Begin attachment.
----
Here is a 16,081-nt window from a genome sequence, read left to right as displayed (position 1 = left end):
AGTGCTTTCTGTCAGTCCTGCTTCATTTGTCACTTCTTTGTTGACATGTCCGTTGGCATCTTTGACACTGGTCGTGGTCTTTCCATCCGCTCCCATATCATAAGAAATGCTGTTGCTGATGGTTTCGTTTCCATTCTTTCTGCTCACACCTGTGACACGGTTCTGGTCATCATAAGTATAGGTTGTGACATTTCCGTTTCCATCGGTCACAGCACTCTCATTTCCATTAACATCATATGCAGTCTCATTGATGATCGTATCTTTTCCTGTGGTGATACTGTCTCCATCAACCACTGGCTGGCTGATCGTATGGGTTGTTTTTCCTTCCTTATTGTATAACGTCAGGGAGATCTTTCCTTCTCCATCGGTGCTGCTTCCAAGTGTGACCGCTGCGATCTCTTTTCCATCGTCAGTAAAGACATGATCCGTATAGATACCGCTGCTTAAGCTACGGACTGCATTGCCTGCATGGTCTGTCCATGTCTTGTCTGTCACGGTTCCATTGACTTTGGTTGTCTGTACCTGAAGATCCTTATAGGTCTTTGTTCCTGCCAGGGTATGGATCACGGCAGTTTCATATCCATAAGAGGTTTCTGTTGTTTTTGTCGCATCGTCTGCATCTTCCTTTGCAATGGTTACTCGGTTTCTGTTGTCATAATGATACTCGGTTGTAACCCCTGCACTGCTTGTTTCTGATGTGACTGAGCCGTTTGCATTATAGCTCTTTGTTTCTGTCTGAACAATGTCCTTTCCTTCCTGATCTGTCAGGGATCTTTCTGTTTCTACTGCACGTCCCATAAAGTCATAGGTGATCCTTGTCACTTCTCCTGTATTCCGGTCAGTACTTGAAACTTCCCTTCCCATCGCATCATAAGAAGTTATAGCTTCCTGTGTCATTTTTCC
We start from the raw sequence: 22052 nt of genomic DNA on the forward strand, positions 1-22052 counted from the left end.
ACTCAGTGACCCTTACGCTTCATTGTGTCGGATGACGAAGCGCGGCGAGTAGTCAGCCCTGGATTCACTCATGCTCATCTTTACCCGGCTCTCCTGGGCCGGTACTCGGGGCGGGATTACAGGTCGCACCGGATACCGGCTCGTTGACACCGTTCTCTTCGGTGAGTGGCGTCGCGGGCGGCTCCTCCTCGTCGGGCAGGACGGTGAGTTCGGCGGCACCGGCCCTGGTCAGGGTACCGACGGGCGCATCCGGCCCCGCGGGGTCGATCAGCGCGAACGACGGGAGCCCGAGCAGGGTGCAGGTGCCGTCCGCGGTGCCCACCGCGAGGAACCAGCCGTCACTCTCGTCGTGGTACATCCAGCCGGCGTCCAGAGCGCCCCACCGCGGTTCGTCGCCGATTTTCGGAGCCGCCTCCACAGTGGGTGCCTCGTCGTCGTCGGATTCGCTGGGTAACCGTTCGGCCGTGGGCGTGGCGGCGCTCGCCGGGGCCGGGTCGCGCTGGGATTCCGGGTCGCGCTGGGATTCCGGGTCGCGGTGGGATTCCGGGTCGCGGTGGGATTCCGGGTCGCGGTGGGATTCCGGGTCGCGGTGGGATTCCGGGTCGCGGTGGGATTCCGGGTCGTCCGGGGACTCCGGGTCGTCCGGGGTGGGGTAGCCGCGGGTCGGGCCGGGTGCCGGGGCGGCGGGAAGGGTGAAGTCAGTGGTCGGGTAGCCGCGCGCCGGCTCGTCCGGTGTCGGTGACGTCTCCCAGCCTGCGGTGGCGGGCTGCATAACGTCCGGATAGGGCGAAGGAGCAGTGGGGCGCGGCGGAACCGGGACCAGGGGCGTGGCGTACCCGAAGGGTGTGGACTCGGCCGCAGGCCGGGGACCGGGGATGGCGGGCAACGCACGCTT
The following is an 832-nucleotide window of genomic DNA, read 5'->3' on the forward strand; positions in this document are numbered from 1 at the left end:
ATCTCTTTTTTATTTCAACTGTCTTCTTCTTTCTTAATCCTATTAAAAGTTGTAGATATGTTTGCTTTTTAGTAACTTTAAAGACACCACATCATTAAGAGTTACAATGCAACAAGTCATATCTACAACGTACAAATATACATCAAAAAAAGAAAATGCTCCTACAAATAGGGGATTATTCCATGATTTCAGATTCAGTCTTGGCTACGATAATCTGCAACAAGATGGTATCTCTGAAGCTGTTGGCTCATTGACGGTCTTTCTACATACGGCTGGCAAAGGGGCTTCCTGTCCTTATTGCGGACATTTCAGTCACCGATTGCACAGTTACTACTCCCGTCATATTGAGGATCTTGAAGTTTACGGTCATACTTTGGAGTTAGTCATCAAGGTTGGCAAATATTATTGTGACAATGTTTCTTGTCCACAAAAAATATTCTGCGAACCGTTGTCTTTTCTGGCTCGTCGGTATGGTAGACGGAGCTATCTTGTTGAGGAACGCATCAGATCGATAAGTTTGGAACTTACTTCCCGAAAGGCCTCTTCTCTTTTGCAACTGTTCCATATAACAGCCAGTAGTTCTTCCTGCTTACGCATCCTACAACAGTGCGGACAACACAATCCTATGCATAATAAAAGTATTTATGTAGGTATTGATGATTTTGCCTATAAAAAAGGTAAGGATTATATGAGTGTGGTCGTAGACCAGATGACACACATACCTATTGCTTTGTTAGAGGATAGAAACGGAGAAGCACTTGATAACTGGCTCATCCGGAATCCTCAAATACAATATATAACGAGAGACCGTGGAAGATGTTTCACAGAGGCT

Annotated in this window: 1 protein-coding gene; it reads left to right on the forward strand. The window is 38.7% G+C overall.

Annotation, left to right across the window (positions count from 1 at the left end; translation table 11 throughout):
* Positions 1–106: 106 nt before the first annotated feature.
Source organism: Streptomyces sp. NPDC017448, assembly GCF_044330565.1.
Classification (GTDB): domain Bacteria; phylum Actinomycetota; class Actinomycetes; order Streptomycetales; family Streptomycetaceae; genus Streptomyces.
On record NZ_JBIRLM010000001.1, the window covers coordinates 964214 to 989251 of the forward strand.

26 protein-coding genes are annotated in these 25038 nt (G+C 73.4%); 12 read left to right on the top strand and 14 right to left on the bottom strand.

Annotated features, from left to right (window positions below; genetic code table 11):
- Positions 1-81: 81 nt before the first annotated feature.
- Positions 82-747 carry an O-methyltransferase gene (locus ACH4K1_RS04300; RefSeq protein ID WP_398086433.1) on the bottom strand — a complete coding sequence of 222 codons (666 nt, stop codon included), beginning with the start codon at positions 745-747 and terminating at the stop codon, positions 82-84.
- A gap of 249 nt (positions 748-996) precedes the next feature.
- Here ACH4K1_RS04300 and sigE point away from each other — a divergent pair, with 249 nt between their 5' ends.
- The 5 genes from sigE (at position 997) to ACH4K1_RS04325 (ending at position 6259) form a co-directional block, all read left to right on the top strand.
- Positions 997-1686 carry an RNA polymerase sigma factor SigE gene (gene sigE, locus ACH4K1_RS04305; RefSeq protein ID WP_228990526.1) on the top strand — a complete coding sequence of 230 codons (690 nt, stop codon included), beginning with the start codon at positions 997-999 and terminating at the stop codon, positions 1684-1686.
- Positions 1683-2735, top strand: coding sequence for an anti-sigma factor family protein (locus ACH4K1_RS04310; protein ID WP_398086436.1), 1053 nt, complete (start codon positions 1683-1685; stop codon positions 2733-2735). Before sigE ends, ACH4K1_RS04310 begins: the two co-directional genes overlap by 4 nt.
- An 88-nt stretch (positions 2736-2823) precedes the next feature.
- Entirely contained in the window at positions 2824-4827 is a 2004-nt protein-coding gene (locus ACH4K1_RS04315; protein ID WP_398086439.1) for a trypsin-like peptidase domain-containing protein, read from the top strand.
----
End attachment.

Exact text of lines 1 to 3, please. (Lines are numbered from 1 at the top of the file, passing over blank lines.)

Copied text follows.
Here is a 16,081-nt window from a genome sequence, read left to right as displayed (position 1 = left end):
AGTGCTTTCTGTCAGTCCTGCTTCATTTGTCACTTCTTTGTTGACATGTCCGTTGGCATCTTTGACACTGGTCGTGGTCTTTCCATCCGCTCCCATATCATAAGAAATGCTGTTGCTGATGGTTTCGTTTCCATTCTTTCTGCTCACACCTGTGACACGGTTCTGGTCATCATAAGTATAGGTTGTGACATTTCCGTTTCCATCGGTCACAGCACTCTCATTTCCATTAACATCATATGCAGTCTCATTGATGATCGTATCTTTTCCTGTGGTGATACTGTCTCCATCAACCACTGGCTGGCTGATCGTATGGGTTGTTTTTCCTTCCTTATTGTATAACGTCAGGGAGATCTTTCCTTCTCCATCGGTGCTGCTTCCAAGTGTGACCGCTGCGATCTCTTTTCCATCGTCAGTAAAGACATGATCCGTATAGATACCGCTGCTTAAGCTACGGACTGCATTGCCTGCATGGTCTGTCCATGTCTTGTCTGTCACGGTTCCATTGACTTTGGTTGTCTGTACCTGAAGATCCTTATAGGTCTTTGTTCCTGCCAGGGTATGGATCACGGCAGTTTCATATCCATAAGAGGTTTCTGTTGTTTTTGTCGCATCGTCTGCATCTTCCTTTGCAATGGTTACTCGGTTTCTGTTGTCATAATGATACTCGGTTGTAACCCCTGCACTGCTTGTTTCTGATGTGACTGAGCCGTTTGCATTATAGCTCTTTGTTTCTGTCTGAACAATGTCCTTTCCTTCCTGATCTGTCAGGGATCTTTCTGTTTCTACTGCACGTCCCATAAAGTCATAGGTGATCCTTGTCACTTCTCCTGTATTCCGGTCAGTACTTGAAACTTCCCTTCCCATCGCATCATAAGAAGTTATAGCTTCCTGTGTCATTTTTCC
We start from the raw sequence: 22052 nt of genomic DNA on the forward strand, positions 1-22052 counted from the left end.